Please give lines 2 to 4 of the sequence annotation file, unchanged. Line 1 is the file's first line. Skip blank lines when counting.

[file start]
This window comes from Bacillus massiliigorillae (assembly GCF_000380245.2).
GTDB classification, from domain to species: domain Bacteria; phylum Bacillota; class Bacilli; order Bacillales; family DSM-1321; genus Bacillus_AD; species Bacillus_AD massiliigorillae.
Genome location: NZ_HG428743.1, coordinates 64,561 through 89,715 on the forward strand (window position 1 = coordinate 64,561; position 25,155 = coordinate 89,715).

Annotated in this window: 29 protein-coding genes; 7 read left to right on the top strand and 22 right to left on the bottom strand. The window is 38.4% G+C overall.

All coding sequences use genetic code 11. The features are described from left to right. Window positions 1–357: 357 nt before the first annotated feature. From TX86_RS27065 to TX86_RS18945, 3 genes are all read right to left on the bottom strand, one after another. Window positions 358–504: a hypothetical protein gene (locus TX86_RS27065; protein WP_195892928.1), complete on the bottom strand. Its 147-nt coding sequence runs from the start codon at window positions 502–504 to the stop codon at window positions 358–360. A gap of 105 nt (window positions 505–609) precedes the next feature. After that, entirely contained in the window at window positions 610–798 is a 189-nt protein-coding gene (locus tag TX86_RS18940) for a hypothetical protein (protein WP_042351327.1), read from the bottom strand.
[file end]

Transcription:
GTDB classification, from domain to species: domain Bacteria; phylum Bacillota; class Bacilli; order Bacillales; family DSM-1321; genus Bacillus_AD; species Bacillus_AD massiliigorillae.
Genome location: NZ_HG428743.1, coordinates 64,561 through 89,715 on the forward strand (window position 1 = coordinate 64,561; position 25,155 = coordinate 89,715).

Annotated in this window: 29 protein-coding genes; 7 read left to right on the top strand and 22 right to left on the bottom strand. The window is 38.4% G+C overall.